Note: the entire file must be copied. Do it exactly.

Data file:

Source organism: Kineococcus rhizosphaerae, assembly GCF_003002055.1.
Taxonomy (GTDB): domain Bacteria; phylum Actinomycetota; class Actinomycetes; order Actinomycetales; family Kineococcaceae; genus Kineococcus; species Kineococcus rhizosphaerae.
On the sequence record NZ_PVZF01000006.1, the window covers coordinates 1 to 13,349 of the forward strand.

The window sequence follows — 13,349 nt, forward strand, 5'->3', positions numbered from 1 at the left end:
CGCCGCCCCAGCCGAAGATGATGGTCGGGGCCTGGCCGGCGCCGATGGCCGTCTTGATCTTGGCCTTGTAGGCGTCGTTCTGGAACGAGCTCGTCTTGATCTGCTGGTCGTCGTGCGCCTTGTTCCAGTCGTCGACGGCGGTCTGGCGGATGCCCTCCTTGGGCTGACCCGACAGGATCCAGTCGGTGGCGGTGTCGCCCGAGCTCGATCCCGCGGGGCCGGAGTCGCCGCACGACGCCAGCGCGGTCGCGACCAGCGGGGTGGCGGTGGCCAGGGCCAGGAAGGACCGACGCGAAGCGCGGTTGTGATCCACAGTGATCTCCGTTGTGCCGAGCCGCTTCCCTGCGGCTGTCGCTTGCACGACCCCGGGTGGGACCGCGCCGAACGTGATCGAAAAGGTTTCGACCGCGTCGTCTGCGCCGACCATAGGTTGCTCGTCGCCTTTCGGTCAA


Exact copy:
Source organism: Kineococcus rhizosphaerae, assembly GCF_003002055.1.
Taxonomy (GTDB): domain Bacteria; phylum Actinomycetota; class Actinomycetes; order Actinomycetales; family Kineococcaceae; genus Kineococcus; species Kineococcus rhizosphaerae.
On the sequence record NZ_PVZF01000006.1, the window covers coordinates 1 to 13,349 of the forward strand.

The window sequence follows — 13,349 nt, forward strand, 5'->3', positions numbered from 1 at the left end:
CGCCGCCCCAGCCGAAGATGATGGTCGGGGCCTGGCCGGCGCCGATGGCCGTCTTGATCTTGGCCTTGTAGGCGTCGTTCTGGAACGAGCTCGTCTTGATCTGCTGGTCGTCGTGCGCCTTGTTCCAGTCGTCGACGGCGGTCTGGCGGATGCCCTCCTTGGGCTGACCCGACAGGATCCAGTCGGTGGCGGTGTCGCCCGAGCTCGATCCCGCGGGGCCGGAGTCGCCGCACGACGCCAGCGCGGTCGCGACCAGCGGGGTGGCGGTGGCCAGGGCCAGGAAGGACCGACGCGAAGCGCGGTTGTGATCCACAGTGATCTCCGTTGTGCCGAGCCGCTTCCCTGCGGCTGTCGCTTGCACGACCCCGGGTGGGACCGCGCCGAACGTGATCGAAAAGGTTTCGACCGCGTCGTCTGCGCCGACCATAGGTTGCTCGTCGCCTTTCGGTCAA